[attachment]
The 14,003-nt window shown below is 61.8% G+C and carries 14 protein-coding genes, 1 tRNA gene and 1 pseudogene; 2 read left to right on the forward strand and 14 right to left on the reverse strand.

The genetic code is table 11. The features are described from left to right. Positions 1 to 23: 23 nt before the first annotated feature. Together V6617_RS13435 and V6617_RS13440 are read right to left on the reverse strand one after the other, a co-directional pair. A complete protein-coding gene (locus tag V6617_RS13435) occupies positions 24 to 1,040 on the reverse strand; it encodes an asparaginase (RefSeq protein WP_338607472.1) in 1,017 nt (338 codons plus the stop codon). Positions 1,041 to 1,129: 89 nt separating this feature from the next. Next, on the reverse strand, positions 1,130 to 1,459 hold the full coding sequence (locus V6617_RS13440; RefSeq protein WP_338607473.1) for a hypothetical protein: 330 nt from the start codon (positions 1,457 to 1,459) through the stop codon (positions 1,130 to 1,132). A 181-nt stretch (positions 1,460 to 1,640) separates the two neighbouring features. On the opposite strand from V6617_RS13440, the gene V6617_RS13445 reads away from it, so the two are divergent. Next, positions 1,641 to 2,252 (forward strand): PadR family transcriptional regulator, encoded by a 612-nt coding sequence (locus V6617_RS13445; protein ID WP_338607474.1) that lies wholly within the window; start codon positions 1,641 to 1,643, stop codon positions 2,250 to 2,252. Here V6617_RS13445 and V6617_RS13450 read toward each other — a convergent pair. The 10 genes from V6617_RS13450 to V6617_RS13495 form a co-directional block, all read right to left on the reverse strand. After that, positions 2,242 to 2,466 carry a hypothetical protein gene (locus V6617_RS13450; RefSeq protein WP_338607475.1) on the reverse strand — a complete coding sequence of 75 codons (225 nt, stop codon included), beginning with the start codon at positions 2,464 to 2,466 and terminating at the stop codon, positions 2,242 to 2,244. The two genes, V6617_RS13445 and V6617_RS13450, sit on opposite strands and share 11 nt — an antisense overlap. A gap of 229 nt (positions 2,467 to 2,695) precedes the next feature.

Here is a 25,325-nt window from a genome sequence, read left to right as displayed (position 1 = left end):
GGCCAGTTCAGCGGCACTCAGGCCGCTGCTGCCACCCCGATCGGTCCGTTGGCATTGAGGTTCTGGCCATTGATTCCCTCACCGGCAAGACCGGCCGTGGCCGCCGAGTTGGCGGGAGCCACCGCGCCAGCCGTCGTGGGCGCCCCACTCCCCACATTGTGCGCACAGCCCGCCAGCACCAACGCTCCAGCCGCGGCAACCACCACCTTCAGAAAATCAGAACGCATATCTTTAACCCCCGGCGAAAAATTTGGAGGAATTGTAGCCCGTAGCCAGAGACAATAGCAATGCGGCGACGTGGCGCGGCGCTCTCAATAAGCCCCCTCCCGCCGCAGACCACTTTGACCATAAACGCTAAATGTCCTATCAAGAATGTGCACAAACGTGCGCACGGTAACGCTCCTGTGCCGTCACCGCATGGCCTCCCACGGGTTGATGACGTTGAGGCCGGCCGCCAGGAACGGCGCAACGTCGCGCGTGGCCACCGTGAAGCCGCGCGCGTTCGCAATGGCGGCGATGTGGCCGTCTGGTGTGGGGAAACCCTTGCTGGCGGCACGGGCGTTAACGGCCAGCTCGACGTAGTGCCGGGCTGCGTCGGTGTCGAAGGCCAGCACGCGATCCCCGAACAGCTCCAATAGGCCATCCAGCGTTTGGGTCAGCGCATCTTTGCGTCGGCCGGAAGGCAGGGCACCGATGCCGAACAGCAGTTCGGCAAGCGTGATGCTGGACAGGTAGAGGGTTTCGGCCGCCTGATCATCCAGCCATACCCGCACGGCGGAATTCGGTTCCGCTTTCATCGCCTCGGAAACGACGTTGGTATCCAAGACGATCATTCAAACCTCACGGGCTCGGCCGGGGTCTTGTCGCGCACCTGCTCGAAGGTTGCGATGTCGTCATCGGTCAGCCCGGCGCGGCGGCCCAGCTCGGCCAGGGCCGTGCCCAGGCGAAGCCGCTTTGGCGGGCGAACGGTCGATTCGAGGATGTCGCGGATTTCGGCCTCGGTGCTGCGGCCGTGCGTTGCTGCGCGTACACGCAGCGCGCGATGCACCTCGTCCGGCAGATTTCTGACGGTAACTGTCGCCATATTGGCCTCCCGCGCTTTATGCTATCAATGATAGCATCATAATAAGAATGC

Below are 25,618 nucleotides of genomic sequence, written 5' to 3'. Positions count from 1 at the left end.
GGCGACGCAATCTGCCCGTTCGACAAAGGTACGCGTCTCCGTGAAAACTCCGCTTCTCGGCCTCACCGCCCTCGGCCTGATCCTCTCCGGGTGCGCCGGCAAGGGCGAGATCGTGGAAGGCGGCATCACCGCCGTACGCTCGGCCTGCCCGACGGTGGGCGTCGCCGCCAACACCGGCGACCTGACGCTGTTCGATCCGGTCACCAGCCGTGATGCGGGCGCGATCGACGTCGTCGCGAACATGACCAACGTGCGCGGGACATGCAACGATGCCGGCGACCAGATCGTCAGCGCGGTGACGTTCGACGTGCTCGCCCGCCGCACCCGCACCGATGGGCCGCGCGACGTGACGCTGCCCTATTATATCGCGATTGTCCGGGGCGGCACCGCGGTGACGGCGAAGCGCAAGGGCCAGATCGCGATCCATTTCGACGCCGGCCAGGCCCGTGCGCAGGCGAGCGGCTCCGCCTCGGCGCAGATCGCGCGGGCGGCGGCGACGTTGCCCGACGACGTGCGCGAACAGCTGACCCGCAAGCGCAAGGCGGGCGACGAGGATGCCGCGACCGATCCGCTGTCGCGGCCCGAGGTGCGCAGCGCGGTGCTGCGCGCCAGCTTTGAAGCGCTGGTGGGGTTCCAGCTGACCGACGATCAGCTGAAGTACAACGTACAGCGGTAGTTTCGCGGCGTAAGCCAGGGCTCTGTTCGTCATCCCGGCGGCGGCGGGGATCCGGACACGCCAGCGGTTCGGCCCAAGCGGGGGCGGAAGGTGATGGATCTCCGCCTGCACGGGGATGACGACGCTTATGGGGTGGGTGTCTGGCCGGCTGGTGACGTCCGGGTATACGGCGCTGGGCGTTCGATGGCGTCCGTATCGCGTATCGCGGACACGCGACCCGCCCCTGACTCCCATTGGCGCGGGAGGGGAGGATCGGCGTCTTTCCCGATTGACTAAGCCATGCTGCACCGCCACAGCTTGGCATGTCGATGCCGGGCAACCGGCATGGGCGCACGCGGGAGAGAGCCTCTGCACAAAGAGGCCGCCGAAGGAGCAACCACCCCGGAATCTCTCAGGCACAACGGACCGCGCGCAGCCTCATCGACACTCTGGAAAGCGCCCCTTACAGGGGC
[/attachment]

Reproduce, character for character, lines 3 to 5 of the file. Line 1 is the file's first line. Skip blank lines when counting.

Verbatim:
Here is a 25,325-nt window from a genome sequence, read left to right as displayed (position 1 = left end):
GGCCAGTTCAGCGGCACTCAGGCCGCTGCTGCCACCCCGATCGGTCCGTTGGCATTGAGGTTCTGGCCATTGATTCCCTCACCGGCAAGACCGGCCGTGGCCGCCGAGTTGGCGGGAGCCACCGCGCCAGCCGTCGTGGGCGCCCCACTCCCCACATTGTGCGCACAGCCCGCCAGCACCAACGCTCCAGCCGCGGCAACCACCACCTTCAGAAAATCAGAACGCATATCTTTAACCCCCGGCGAAAAATTTGGAGGAATTGTAGCCCGTAGCCAGAGACAATAGCAATGCGGCGACGTGGCGCGGCGCTCTCAATAAGCCCCCTCCCGCCGCAGACCACTTTGACCATAAACGCTAAATGTCCTATCAAGAATGTGCACAAACGTGCGCACGGTAACGCTCCTGTGCCGTCACCGCATGGCCTCCCACGGGTTGATGACGTTGAGGCCGGCCGCCAGGAACGGCGCAACGTCGCGCGTGGCCACCGTGAAGCCGCGCGCGTTCGCAATGGCGGCGATGTGGCCGTCTGGTGTGGGGAAACCCTTGCTGGCGGCACGGGCGTTAACGGCCAGCTCGACGTAGTGCCGGGCTGCGTCGGTGTCGAAGGCCAGCACGCGATCCCCGAACAGCTCCAATAGGCCATCCAGCGTTTGGGTCAGCGCATCTTTGCGTCGGCCGGAAGGCAGGGCACCGATGCCGAACAGCAGTTCGGCAAGCGTGATGCTGGACAGGTAGAGGGTTTCGGCCGCCTGATCATCCAGCCATACCCGCACGGCGGAATTCGGTTCCGCTTTCATCGCCTCGGAAACGACGTTGGTATCCAAGACGATCATTCAAACCTCACGGGCTCGGCCGGGGTCTTGTCGCGCACCTGCTCGAAGGTTGCGATGTCGTCATCGGTCAGCCCGGCGCGGCGGCCCAGCTCGGCCAGGGCCGTGCCCAGGCGAAGCCGCTTTGGCGGGCGAACGGTCGATTCGAGGATGTCGCGGATTTCGGCCTCGGTGCTGCGGCCGTGCGTTGCTGCGCGTACACGCAGCGCGCGATGCACCTCGTCCGGCAGATTTCTGACGGTAACTGTCGCCATATTGGCCTCCCGCGCTTTATGCTATCAATGATAGCATCATAATAAGAATGC

Below are 25,618 nucleotides of genomic sequence, written 5' to 3'. Positions count from 1 at the left end.